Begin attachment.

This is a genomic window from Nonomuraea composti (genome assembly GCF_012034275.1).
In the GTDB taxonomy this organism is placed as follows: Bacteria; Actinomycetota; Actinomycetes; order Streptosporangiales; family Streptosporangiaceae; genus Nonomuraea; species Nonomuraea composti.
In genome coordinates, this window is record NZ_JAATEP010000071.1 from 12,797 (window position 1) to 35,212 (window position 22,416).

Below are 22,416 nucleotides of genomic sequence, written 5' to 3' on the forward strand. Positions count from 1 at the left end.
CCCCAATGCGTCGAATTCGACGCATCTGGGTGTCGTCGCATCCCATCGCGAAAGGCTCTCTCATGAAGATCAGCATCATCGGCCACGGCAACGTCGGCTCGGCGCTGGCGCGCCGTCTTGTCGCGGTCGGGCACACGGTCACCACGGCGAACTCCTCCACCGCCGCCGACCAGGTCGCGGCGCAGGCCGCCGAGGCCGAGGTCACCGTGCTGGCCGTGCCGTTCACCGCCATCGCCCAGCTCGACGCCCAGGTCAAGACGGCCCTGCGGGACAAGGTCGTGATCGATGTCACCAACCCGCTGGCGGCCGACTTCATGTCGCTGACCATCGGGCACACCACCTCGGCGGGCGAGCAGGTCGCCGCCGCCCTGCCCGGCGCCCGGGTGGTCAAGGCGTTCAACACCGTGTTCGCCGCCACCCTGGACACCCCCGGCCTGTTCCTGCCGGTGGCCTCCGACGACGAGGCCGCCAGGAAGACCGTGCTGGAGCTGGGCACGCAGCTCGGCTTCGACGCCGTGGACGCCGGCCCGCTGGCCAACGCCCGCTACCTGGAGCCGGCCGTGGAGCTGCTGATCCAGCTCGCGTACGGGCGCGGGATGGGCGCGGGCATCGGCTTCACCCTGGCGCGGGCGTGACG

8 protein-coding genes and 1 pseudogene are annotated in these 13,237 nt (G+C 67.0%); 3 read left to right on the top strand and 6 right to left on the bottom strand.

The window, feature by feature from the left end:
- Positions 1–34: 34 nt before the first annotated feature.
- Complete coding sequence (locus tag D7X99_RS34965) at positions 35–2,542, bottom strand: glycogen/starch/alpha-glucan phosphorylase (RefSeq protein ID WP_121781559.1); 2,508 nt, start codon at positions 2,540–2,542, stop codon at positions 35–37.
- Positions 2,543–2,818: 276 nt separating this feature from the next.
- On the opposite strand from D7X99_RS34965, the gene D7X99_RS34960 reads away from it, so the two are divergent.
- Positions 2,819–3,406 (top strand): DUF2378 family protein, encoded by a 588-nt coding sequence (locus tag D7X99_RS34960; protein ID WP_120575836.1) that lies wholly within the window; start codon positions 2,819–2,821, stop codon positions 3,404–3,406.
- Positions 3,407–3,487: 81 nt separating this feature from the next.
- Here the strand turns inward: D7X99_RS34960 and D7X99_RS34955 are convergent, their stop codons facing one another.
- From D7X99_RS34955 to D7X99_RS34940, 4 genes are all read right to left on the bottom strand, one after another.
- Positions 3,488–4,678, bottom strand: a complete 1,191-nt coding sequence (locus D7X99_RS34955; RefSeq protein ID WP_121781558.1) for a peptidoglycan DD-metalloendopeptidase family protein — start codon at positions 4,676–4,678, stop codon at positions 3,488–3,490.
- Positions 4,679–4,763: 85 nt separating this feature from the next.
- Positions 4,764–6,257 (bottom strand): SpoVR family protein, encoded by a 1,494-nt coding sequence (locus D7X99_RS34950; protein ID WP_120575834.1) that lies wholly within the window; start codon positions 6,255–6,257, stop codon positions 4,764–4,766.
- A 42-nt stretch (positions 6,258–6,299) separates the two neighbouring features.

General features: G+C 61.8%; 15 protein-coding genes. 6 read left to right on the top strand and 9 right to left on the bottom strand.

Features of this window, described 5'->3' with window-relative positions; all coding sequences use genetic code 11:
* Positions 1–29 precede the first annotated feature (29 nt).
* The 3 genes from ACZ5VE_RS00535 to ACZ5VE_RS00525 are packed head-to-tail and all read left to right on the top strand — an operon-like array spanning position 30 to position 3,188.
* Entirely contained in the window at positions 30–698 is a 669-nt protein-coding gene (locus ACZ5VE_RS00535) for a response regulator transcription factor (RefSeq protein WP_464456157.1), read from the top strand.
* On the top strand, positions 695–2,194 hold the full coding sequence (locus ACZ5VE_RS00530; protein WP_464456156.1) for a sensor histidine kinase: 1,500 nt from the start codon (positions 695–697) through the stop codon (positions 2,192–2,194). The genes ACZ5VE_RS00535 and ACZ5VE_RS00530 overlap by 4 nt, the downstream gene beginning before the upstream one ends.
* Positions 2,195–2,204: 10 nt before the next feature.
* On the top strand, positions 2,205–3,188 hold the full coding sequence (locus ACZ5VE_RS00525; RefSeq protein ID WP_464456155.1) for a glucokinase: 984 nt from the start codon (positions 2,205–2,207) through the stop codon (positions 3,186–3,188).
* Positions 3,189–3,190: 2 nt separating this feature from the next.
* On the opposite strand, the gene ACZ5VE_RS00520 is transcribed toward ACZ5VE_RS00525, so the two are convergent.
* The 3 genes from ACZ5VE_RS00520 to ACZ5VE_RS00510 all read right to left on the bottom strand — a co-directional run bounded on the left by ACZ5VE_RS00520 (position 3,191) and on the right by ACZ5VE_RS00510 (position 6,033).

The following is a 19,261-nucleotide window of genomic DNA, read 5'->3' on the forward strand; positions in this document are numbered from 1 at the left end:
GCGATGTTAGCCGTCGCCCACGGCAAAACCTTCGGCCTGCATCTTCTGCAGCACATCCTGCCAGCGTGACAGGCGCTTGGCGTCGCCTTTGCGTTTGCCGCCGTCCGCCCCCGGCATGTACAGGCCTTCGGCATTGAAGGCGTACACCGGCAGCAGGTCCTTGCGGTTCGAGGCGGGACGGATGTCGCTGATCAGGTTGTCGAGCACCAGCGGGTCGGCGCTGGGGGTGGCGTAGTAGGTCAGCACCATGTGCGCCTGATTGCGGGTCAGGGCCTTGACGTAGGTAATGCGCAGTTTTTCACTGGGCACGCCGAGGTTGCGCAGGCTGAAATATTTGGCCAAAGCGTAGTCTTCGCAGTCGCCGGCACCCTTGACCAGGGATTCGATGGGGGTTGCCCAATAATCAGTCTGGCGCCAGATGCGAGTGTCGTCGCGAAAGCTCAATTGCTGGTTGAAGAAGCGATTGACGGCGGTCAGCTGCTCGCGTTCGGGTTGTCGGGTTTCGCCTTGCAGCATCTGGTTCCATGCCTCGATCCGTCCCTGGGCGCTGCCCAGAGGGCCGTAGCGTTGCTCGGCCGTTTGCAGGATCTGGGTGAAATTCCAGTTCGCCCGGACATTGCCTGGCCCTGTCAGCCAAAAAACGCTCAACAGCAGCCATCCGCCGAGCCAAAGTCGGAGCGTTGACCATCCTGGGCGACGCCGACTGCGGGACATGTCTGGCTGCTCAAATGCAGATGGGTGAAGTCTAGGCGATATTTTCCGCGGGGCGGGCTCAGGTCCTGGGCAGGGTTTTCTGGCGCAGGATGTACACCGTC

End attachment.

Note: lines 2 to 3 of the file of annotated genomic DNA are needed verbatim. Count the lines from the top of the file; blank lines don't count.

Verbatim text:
In the GTDB taxonomy this organism is placed as follows: Bacteria; Actinomycetota; Actinomycetes; order Streptosporangiales; family Streptosporangiaceae; genus Nonomuraea; species Nonomuraea composti.
In genome coordinates, this window is record NZ_JAATEP010000071.1 from 12,797 (window position 1) to 35,212 (window position 22,416).